The Monitor, the Merrimack, and the Civil War Sea Battle that Changed History
Scribner, New York, 2016, 395 pages
Book Review published on: May 19, 2017
Historian, author, and consultant for the film Glory, former editor in chief of American Heritage magazine, and recipient of the John Simon Guggenheim Memorial Foundation Fellowship, Richard Snow offers an intriguing account of the evolution of the ironclad ships in the American Civil War. Although not the first use of ironclads in naval history, Snow meticulously details the origins of the first ironclads to battle one another, the Merrimack (aka Confederate States Ship Virginia) and the USS Monitor. The events of and leading up to 8–9 March 1862 in the Hampton Roads area of Virginia would prove to change the nature of warfare at sea. They were the catalyst to the demise of wooden ships of war and provided a glimpse of technological advances that would significantly affect the future of naval warfare.
On 8 March 1862, a beautiful spring day, Franklin Buchanan, captain of the Merrimack, eased the former U.S. Navy ship, now overlapped with iron plates, from its moorings in Norfolk. His target, the Union naval fleet in the harbor at Hampton Roads. At the end of the day, the Union Navy suffered its worst day ever—four hundred casualties and the loss of the USS Cumberland, the grounding of the USS Minnesota, and the USS Congress ablaze. It was to be the worst day for the U.S. Navy until the Japanese attack on Pearl Harbor in December 1941. The cost to the Confederate armada was minimal in comparison—twenty-seven casualties.
The Union’s response was quick. John L. Worden and the untested USS Monitor, commissioned only eleven days earlier, arrived in the Hampton Roads area that evening. The next morning and through midday, the Monitor and Merrimack exchanged fire, bouncing projectiles off each other’s ironclad sides. For unknown reasons, the Merrimack withdrew, the Monitor moved to shallower water, and both sides claimed victory.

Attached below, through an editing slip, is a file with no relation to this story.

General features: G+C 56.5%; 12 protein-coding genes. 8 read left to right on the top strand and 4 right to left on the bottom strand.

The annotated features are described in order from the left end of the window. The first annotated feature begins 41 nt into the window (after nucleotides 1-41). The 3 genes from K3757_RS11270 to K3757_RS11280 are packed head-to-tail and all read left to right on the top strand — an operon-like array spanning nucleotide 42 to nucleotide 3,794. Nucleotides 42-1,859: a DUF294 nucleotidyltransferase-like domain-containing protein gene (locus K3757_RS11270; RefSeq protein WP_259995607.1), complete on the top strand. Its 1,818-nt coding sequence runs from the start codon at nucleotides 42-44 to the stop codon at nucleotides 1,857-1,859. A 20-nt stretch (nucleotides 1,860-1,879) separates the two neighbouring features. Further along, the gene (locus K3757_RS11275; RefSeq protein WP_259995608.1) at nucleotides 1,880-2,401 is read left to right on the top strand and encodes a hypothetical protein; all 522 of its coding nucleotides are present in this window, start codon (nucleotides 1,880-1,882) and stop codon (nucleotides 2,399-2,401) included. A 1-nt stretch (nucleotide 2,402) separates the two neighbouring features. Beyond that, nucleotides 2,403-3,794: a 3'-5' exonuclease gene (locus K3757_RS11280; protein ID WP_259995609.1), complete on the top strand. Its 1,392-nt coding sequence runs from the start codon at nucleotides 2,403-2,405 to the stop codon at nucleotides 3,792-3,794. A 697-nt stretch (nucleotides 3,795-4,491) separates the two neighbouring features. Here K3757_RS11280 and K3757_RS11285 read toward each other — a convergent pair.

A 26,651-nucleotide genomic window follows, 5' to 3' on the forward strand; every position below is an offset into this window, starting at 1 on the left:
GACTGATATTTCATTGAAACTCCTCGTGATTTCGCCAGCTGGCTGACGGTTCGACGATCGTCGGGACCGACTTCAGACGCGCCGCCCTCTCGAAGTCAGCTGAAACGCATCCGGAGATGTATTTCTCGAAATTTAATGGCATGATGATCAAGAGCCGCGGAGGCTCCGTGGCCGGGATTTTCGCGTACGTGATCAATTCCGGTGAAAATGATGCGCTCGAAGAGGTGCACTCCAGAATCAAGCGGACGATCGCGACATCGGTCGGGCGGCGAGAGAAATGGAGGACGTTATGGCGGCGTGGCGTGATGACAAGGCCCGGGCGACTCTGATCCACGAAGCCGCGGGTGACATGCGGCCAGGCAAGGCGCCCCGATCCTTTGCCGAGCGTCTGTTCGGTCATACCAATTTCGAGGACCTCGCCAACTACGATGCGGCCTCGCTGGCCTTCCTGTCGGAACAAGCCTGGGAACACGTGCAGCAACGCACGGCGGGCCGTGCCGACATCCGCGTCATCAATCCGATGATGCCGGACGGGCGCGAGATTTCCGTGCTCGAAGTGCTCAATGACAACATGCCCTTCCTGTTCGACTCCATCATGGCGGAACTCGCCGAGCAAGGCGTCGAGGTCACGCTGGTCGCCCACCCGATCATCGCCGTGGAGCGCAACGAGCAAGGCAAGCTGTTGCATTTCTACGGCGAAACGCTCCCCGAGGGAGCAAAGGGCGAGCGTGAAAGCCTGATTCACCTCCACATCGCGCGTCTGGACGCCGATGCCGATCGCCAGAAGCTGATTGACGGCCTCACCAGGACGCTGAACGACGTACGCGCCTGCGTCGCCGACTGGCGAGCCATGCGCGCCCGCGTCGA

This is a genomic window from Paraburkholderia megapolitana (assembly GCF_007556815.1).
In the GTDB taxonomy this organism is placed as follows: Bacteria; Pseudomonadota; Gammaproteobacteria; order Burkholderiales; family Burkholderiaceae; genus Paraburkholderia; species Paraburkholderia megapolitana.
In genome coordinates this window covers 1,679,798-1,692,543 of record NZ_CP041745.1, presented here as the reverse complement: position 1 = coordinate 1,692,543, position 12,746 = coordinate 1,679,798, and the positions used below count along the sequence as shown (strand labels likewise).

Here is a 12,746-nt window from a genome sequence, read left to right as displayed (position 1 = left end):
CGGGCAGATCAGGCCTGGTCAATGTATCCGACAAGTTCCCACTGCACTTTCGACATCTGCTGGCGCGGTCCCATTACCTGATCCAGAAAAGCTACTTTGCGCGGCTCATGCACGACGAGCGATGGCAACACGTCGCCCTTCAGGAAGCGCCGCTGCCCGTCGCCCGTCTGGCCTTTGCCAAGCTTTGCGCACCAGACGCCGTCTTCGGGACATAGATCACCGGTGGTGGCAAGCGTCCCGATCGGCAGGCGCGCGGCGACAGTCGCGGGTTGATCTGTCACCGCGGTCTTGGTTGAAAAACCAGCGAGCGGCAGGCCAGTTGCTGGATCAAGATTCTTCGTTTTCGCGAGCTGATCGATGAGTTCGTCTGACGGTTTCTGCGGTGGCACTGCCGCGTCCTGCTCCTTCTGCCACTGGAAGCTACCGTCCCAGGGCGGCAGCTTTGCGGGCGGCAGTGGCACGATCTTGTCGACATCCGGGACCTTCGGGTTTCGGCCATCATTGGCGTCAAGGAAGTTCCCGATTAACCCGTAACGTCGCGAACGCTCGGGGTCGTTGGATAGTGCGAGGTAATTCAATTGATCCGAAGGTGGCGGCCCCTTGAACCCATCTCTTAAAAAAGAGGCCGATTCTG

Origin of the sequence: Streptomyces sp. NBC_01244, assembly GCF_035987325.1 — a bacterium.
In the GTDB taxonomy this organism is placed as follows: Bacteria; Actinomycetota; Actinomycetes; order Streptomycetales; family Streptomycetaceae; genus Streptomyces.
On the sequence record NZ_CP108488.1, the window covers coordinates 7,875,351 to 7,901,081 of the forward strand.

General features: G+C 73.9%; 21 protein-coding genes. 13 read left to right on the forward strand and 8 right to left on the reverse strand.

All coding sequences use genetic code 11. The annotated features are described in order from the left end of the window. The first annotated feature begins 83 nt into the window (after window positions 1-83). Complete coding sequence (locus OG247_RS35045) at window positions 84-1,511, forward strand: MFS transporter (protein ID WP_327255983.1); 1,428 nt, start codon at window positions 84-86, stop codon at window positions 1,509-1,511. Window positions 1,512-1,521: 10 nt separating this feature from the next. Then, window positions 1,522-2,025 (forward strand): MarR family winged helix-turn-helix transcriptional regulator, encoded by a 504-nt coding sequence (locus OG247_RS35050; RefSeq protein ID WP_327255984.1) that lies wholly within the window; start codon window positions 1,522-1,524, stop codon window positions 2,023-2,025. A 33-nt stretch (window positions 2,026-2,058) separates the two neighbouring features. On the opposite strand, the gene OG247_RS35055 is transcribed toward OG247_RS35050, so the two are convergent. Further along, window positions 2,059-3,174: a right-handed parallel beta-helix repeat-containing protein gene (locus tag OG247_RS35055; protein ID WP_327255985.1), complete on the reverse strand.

The strength of Snow’s work is his storytelling backed by extensive research. His writing is full of energy and enthusiasm, and impresses the reader as if he or she were actually there. In addition to masterfully recreating the battle, Snow reveals interesting facts that add intrigue to the story. For example, President Abraham Lincoln was personally involved in some of the details of the Monitor’s design, and the same Swedish designer who invented the marine screw (propeller) designed and built the Monitor. In a further example, the captain of the Merrimack was the commandant of the Washington Navy Yard (before he defected to the South), was wounded in action on 8 March and did not command the Merrimack on 9 March; he was also the first superintendent of the U.S. Naval Academy.
Historians, students of the American Civil War, sailors and soldiers will find Iron Dawn interesting and an excellent read. Snow tells a wonderful story and provides the reader with a window into the quest for naval supremacy by both sides. In the end, it leaves the reader with a sense of wanting to learn more about that quest.
Book Review written by: David D. Haught, Fort Belvoir, Virginia